It had been a while since I indulged my passion for low-budget horror films, so when I saw this on Now TV I thought I’d give it a whirl. The blurb said:
“Don’t-go-in-there scares ensue when seven young friends head for a weekend at a remote forest lodge. Coming off the road after a near-miss with a mysterious figure, they make it to their destination on foot. Their driver (Joseph Cross) is shaken, but they all start getting twitchy when they discover an old mine close by… and make the mistake of going in. An unnerving horror mystery designed to keep everyone on edge.”
“Great,” I thought,” a brainless slasher film, perfect” However, what you get is a bit more than that. Mine Games instead takes the cyclical format of films like Timecrimes, Primer and Triangle and applies it to the kids-in-a-cabin trope, and it does it pretty well.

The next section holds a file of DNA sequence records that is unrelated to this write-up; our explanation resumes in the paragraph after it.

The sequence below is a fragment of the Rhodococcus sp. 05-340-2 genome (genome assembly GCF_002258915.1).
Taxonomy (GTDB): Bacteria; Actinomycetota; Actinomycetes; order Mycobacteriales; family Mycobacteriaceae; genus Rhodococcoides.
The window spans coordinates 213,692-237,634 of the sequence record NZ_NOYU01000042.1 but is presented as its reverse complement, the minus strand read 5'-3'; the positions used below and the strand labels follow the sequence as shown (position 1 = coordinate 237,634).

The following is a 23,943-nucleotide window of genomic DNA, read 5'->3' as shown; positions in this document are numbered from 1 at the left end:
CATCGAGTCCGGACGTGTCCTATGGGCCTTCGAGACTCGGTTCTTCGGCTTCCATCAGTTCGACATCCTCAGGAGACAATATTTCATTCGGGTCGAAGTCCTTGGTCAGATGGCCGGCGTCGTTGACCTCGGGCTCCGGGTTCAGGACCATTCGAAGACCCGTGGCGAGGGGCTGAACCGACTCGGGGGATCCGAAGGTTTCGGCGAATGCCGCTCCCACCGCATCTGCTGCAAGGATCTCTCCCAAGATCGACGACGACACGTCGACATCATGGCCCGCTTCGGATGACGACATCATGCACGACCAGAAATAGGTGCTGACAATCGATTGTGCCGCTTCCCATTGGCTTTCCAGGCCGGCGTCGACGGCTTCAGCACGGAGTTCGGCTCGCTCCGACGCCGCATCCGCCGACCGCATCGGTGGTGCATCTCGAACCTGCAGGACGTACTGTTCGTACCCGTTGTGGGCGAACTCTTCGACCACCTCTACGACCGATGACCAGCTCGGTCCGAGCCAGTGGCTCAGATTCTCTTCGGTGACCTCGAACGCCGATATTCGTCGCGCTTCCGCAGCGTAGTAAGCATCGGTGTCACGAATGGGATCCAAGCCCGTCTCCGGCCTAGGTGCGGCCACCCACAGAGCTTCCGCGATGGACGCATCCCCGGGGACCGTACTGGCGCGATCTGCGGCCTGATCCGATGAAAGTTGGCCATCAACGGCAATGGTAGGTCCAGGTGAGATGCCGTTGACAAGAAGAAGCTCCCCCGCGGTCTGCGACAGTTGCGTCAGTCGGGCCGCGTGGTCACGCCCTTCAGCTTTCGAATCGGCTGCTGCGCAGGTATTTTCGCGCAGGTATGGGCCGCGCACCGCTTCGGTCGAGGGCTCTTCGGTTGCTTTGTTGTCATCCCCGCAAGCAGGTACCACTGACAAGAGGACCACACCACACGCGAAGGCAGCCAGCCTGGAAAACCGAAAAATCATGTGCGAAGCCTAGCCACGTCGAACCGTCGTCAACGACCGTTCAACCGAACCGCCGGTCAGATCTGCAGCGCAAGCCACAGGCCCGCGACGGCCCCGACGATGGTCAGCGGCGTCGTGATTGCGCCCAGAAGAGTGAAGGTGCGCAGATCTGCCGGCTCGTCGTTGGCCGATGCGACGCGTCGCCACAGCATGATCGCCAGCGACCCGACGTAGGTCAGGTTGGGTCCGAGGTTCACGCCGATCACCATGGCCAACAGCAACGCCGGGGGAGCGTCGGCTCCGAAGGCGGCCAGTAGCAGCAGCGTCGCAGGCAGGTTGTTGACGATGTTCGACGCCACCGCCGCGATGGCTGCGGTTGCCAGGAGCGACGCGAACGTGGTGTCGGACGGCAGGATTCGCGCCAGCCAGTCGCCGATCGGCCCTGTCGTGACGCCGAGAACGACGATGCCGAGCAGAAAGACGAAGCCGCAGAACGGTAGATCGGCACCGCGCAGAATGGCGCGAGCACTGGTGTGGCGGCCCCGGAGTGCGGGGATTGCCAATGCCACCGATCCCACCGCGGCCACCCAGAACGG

The $1.5million budget does sometimes show (in context, Breaking Bad reportedly cost $3million per episode), particularly with regard to the acting, which is often as B-Movie-tastic as you’d expect, but it has some pretty neat little ideas that elevate it above the crowded low budget horror market. Director/writer Richard Gray has done a good job with the limited budget, and the locations are all well picked, meaning nothing ever looks like it might be a cardboard set.
There are some daft additions to the plot, with one character with psychic powers, and a slightly offensive take on someone with schizophrenia, which do feel unnecessary in a film that deliberately doesn’t offer any reason for what is going on. A strength of the film is, surprisingly, some of the dialogue, with the characters engaging in meta-conversations which recognise not only their own predicament, but also the nature of the genre-movie. One actor who did impress was young Brit Rafi Gavron, who manages to bring some extra depth to the somewhat one dimensional character he had been given.
While it’s not as clever as Primer or Time Crimes, but it does a pretty good job of being something out of the ordinary, and was an entertaining watch, and a perfectly solid Saturday night movie to watch with a pizza and beer.